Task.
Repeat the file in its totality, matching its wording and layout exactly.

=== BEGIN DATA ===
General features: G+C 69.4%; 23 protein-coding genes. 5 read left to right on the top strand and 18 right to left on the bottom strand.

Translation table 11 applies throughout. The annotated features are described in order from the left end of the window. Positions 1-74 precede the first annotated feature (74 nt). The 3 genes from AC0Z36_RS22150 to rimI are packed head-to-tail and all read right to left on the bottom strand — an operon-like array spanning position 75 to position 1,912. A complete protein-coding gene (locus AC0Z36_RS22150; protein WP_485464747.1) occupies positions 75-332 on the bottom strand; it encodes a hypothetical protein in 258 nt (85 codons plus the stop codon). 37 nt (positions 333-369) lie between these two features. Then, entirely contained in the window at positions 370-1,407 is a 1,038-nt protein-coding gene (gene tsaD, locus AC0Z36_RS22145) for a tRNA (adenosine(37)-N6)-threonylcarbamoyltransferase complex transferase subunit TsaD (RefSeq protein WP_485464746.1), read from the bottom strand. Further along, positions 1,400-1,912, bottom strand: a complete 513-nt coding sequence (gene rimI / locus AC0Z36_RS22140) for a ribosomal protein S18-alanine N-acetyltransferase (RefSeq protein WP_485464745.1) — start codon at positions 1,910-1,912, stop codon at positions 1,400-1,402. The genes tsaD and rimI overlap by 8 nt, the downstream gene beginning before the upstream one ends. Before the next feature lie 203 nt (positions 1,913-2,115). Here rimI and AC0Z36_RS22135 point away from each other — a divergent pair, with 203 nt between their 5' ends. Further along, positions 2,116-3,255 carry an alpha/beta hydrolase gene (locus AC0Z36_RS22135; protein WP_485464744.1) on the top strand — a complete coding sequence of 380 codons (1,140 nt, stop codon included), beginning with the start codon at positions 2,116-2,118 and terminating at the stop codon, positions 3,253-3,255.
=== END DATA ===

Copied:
General features: G+C 69.4%; 23 protein-coding genes. 5 read left to right on the top strand and 18 right to left on the bottom strand.

Translation table 11 applies throughout. The annotated features are described in order from the left end of the window. Positions 1-74 precede the first annotated feature (74 nt). The 3 genes from AC0Z36_RS22150 to rimI are packed head-to-tail and all read right to left on the bottom strand — an operon-like array spanning position 75 to position 1,912. A complete protein-coding gene (locus AC0Z36_RS22150; protein WP_485464747.1) occupies positions 75-332 on the bottom strand; it encodes a hypothetical protein in 258 nt (85 codons plus the stop codon). 37 nt (positions 333-369) lie between these two features. Then, entirely contained in the window at positions 370-1,407 is a 1,038-nt protein-coding gene (gene tsaD, locus AC0Z36_RS22145) for a tRNA (adenosine(37)-N6)-threonylcarbamoyltransferase complex transferase subunit TsaD (RefSeq protein WP_485464746.1), read from the bottom strand. Further along, positions 1,400-1,912, bottom strand: a complete 513-nt coding sequence (gene rimI / locus AC0Z36_RS22140) for a ribosomal protein S18-alanine N-acetyltransferase (RefSeq protein WP_485464745.1) — start codon at positions 1,910-1,912, stop codon at positions 1,400-1,402. The genes tsaD and rimI overlap by 8 nt, the downstream gene beginning before the upstream one ends. Before the next feature lie 203 nt (positions 1,913-2,115). Here rimI and AC0Z36_RS22135 point away from each other — a divergent pair, with 203 nt between their 5' ends. Further along, positions 2,116-3,255 carry an alpha/beta hydrolase gene (locus AC0Z36_RS22135; protein WP_485464744.1) on the top strand — a complete coding sequence of 380 codons (1,140 nt, stop codon included), beginning with the start codon at positions 2,116-2,118 and terminating at the stop codon, positions 3,253-3,255.